What a single person can do in this world…
Hello, or as a Sikh would say with hands folded and head titled slightly forward, Satsiriakalji (Sat Siri Akalji).
I am humbled by you, the followers of this site.
Never did I imagine that anyone would be interested in my writing. Albeit that my follower numbers are relatively small in the scheme of things, I am truly taken aback. Thank you, thank you.
Let me also extend my apologies for not responding to your emails. As many of you may know, I have kept myself technologically illiterate on purpose. This means that I get to pen my essays using, you know, an actual pen and pieces of paper, and that they then go through some alchemical process rendering them printed words on a screen which you then are able to peruse. Basically, I rely on others; and they have assured me that answering emails requires an altogether different alchemical sleight-of-hand than readying my essays for publication.
I do indeed want to respond to each email individually, but am caught between lacking the technological know-how and the time of others to enable me to do so. Also, I am of a generation where the flourish of the fountain pen, the faint scratch of nib across paper, is the only proper way to communicate in writing with another person, an investment of time, labour and care that the clackety-clack of a keyboard lacks.
I recall how intrigued I was the first time I watched a quill expert at his task. I was hooked. Many years later, at school, I relished the opportunity to write with the steel tip nib from the inkwell in our desk. However, the exercise only lasted the one session, never to be repeated again. The interaction of blotting paper, ink smudge and the precision with which to use that instrument has lived with me since, even as the biro stole a march on the beloved fountain pen. The inkwell died an unceremonious death, and the world moved on. After the biro came its space-age version – a thing you could write with under water, upside down and so forth. Regrettably, the speed of dictation at school meant I too had to conform. I too became a Biroite. This was the age when men carried in their breast pocket a row of three to four Biro pens; red, blue, black, and the occasional green one too.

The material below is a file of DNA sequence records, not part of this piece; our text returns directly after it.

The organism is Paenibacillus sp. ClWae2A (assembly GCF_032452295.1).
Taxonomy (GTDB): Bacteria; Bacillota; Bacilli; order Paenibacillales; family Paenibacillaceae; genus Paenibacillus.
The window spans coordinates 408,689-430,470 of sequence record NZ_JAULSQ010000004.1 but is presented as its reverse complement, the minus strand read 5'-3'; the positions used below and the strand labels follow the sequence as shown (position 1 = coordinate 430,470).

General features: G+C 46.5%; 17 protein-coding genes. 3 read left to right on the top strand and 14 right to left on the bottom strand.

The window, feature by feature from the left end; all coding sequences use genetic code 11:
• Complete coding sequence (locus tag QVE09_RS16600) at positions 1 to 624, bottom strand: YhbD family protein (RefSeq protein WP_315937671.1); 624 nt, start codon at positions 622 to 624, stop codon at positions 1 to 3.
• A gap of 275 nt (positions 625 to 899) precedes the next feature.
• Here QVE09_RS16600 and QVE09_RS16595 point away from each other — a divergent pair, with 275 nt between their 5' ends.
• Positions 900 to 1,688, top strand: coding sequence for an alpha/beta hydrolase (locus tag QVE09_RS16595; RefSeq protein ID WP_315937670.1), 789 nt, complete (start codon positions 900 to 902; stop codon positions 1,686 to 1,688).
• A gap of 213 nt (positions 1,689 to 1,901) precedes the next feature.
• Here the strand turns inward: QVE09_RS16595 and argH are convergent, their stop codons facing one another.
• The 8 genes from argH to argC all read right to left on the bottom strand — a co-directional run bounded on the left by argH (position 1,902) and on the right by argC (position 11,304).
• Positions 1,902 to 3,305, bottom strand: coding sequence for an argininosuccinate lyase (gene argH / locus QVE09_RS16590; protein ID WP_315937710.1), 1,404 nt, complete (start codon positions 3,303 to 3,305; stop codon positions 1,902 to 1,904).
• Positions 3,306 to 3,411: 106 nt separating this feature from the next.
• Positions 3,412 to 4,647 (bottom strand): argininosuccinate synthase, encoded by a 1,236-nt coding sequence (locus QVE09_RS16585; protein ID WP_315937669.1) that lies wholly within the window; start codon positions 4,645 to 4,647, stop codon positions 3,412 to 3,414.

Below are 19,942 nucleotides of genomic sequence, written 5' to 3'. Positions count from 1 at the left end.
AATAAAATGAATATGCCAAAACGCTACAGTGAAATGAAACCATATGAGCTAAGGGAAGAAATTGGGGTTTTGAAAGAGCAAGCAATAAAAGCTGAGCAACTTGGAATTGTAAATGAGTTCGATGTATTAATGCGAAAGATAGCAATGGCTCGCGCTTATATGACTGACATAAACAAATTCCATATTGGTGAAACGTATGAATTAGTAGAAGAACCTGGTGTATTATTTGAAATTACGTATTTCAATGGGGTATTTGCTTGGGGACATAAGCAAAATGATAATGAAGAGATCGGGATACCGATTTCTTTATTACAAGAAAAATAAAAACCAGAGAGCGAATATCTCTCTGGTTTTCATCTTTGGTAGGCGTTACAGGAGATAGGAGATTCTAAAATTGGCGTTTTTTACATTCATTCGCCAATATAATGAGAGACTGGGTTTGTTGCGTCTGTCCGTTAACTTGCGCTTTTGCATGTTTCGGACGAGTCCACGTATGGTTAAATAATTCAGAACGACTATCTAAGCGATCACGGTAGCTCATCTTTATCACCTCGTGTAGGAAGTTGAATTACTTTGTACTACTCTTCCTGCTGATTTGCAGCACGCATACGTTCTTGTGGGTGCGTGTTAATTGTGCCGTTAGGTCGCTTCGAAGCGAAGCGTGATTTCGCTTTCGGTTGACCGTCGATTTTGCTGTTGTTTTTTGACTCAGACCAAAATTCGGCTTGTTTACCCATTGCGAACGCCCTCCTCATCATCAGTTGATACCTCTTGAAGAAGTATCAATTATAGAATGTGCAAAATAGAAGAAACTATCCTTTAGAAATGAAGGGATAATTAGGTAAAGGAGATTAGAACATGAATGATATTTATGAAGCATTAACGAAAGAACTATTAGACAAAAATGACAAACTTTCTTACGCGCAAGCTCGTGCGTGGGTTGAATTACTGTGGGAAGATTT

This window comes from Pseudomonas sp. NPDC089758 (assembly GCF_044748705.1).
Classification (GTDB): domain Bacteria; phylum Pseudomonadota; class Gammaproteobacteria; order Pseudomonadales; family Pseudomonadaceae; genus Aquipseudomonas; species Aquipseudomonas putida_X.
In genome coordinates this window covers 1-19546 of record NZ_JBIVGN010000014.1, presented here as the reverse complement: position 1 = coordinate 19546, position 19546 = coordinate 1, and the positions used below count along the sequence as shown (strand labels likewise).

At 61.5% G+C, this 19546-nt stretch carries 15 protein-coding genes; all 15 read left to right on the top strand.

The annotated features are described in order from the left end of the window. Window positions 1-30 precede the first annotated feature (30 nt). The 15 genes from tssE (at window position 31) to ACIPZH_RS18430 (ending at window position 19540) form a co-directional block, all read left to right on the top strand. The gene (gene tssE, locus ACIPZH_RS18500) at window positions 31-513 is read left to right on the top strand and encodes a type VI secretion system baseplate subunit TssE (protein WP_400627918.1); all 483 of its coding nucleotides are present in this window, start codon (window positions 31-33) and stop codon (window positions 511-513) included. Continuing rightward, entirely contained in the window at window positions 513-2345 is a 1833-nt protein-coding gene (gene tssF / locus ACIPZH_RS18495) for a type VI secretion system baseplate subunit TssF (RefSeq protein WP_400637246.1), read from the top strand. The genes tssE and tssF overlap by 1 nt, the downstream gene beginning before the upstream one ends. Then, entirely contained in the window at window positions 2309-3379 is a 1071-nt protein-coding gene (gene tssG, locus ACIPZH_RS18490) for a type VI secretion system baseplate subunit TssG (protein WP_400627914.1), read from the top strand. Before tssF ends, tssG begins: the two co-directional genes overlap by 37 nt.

In spite of these considerations and quirks of mine, and at the risk of penning what might appear a blanket response to everybody, my sense of moral hospitality and courtesy have led me to this brief message to you all – from which I trust and hope that you will each take that which you need and want.
My father, a very handsome, happy, humorous, jolly, turban wearing fellow, always dressed in double-breasted or three-piece suits, with turn-up trousers, carried his fountain pens in the inside breast pocket. This flamboyant gentleman invariably had a matching tie and pocket square adorning his outside breast pocket. He loved his fountain pens. I have a few of his favourite ones that he passed on to me, the earliest of which has his name engraved on it. In 2041, that pen will be one hundred years old, and it still works.
My father too had to adapt to the dreaded Biro revolution, but in keeping with his delusions of grandeur (I suffer from the same fate too!) he’d purchase a more up-market instrument that came as a set and included a fountain pen, and a pencil. I do the same.
My fountain pen loyalty, like my father’s before me, has never dimmed. When I want to put a smile on a persons face, I write using a fountain pen selected with care for the occasion, emphasizing their qualities of thoughtfulness, consideration and humanity. To see that person smile, and their friends awed, at receiving a missive is still in this day and age a sight I cherish. I love writing letters – they embody as well as impart a tactile connection, which the SMS and email age sorely lacks.